The complexity of the transmission mechanism is affected by the persistence of a plurality of shocks, which occur simultaneously and which are unexpected and unforeseeable events causing fluctuations in the economy. Thus, the objective of the monetary policy in this case is to stabilize the system by absorbing in a greater or lesser extend the effects of exogenous disturbance thereof. Without the support of other economic policies, monetary policy may have difficulties in ensuring a sustainable price stability. In other words, it is possible that price stability is achieved at the expense of other macroeconomic balances, which ultimately may prove to be an auto reversible process. If macroeconomic policies applied are not intended or fail to dampen economic fluctuations and to ensure the smooth adjustment of macroeconomic imbalances, the risk of “forced landing” is increasing. This means that the likelihood that the authorities will suddenly react increases, by imposing policies that cause the rapid return of macroeconomic indicators to equilibrium.

Therefore, adopting a monetary policy rule needs the support of other macroeconomic policies, in particular should be accompanied by a fiscal rule, which should be prudent and countercyclical. Such promotion of discipline at the level of macroeconomic policies allows the stabilization of existing economic fluctuations.

Since 2013, in order to achieve and maintain price stability, the NBM has implemented the direct inflation targeting regime, calculated based on the consumer price index published monthly by the National Bureau of Statistics and fixed at 5.0 percent annually with a possible deviation of ± 1.5 points percentage. To achieve this objective and to ensure a better efficiency of monetary policy shocks, the NBM has implemented the inflation targeting regime and, also in line with the inflation target, implemented a managed floating regime of the exchange rate without having a default target of the exchange rate of the MDL.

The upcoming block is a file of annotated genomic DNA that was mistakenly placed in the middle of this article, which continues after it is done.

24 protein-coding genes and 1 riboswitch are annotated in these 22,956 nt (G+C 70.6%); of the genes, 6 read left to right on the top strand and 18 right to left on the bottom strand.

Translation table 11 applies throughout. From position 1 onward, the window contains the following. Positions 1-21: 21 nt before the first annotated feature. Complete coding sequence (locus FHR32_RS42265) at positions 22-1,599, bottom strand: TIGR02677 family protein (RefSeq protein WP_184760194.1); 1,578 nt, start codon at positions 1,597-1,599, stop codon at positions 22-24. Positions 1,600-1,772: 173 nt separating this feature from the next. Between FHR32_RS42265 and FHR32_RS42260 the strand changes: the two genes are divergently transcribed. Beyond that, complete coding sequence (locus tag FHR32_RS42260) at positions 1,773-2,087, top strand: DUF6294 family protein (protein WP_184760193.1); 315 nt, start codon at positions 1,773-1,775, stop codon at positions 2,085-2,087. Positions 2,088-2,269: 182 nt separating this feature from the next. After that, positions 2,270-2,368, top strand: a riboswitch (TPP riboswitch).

The inflation target is considered optimal for growth and sustainable economic development of the Republic of Moldova in the medium term and is the benchmark that guides monetary policy regarding the increase in the general price level. The general price level is used in the communication to the public, aimed at anchoring inflation expectations at the level of the inflation target.

The results of the NBM in this sense are distinguishable. Since February 2012, the annual inflation rate was always within the target range of variation. According to the recent data of the National Bureau of Statistics of the Republic of Moldova, the annual inflation rate in June 2014 was 5.0 percent, which does not exclude that price changes of some goods and services in annual terms have exceeded on average the target range of variation (e.g., exceeded the upper limit of the range of variation: cucumbers - annual growth of 39.7 percent, exotic fruits - growth of 19.0 percent, yogurt - annual growth of 13.8 percent, air transport services - increased by 11.9 percent, payment for nurseries and kindergartens - growth of 9.4 percent, etc.; exceeded the lower limit of the range of variation: melons and water melons – down by 48.5 percent from June 2013, garden objects (flowers) - 12.2 percent annual decrease, potatoes - 10.1 percent decrease, vegetable oil - 9.0 percent annual decrease, health services - annual growth of 1.0 percent, printed editions - 1.7 percent increase, furniture - annual growth of 2.3 percent, etc.). However, the weighted average of these developments of prices of goods and services included in the CPI basket are within the target range.